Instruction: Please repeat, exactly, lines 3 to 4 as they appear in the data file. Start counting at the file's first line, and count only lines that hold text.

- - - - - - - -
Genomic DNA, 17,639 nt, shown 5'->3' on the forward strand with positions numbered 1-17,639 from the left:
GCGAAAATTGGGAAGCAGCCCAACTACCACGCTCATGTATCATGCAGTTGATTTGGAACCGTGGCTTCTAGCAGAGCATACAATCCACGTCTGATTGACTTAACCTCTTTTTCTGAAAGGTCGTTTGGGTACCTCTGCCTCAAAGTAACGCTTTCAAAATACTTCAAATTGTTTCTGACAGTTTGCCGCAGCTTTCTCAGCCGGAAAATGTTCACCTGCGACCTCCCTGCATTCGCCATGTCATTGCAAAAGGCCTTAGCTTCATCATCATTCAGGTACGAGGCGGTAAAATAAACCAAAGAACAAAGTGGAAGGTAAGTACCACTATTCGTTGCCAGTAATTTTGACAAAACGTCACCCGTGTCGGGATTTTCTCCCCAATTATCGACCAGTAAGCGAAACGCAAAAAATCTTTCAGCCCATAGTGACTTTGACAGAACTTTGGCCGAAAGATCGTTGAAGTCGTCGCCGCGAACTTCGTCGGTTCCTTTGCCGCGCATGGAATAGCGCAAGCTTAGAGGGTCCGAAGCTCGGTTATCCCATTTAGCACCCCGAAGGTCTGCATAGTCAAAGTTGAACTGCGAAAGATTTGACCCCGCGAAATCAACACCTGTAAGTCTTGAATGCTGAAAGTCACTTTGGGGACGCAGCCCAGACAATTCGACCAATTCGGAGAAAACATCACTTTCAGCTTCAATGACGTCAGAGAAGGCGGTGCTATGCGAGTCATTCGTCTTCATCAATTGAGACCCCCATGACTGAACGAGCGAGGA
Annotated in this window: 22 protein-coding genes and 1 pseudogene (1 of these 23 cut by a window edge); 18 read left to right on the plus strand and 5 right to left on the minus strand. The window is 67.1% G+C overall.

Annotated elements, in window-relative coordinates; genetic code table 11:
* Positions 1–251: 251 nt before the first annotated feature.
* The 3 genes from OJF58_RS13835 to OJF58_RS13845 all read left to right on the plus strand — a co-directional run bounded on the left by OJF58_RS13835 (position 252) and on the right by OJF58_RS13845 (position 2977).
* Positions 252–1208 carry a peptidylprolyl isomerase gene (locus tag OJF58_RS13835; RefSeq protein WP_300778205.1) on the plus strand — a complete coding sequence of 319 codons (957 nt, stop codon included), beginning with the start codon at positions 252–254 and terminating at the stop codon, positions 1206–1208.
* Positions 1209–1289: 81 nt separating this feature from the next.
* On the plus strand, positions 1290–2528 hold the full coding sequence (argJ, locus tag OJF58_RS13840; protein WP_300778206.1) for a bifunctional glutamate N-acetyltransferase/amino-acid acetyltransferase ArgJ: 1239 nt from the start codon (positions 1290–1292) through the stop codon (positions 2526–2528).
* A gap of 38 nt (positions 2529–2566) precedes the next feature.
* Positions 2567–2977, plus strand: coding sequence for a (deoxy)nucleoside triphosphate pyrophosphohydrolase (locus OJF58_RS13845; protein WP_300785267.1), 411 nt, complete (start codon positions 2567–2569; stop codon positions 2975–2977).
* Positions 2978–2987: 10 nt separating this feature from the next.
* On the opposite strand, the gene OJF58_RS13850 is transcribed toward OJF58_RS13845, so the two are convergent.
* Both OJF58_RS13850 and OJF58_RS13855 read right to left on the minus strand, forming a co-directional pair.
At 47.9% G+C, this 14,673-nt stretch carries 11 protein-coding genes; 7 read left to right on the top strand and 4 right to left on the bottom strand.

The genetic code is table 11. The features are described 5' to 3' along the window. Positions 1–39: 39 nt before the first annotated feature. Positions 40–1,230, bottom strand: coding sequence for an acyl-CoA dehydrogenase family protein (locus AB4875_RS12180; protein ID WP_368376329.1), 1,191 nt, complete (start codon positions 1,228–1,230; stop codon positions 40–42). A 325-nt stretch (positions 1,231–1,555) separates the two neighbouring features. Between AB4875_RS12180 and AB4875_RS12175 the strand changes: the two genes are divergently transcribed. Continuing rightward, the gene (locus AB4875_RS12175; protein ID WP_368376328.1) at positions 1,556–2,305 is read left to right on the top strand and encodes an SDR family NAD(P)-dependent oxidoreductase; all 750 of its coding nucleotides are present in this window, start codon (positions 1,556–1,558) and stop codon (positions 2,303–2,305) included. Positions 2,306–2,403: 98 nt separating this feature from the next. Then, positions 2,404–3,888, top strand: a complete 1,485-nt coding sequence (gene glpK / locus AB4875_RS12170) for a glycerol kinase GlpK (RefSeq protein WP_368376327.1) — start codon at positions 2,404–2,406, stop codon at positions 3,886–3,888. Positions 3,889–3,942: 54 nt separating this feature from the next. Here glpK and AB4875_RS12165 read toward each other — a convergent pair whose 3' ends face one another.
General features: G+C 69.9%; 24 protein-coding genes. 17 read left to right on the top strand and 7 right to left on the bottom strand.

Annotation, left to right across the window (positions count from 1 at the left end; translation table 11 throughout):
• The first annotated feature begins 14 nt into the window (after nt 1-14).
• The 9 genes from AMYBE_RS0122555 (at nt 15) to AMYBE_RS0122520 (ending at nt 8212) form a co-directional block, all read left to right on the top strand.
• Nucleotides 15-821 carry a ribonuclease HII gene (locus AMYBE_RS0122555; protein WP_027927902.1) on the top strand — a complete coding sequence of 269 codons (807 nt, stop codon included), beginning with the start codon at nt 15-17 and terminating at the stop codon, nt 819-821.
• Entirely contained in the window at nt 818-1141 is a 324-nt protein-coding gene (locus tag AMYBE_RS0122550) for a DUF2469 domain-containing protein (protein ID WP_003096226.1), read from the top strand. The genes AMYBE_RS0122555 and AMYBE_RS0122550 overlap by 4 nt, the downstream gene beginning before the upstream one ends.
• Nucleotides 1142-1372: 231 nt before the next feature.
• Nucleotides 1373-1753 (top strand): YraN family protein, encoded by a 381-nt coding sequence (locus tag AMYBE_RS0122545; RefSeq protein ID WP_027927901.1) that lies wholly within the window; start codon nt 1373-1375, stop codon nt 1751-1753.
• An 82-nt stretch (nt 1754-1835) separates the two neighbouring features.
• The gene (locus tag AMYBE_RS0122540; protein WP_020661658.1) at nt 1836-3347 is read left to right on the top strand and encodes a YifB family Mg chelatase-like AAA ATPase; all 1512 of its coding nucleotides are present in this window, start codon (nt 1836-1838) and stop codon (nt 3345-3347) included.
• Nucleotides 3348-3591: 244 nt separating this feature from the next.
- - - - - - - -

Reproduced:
Annotated in this window: 22 protein-coding genes and 1 pseudogene (1 of these 23 cut by a window edge); 18 read left to right on the plus strand and 5 right to left on the minus strand. The window is 67.1% G+C overall.

Annotated elements, in window-relative coordinates; genetic code table 11: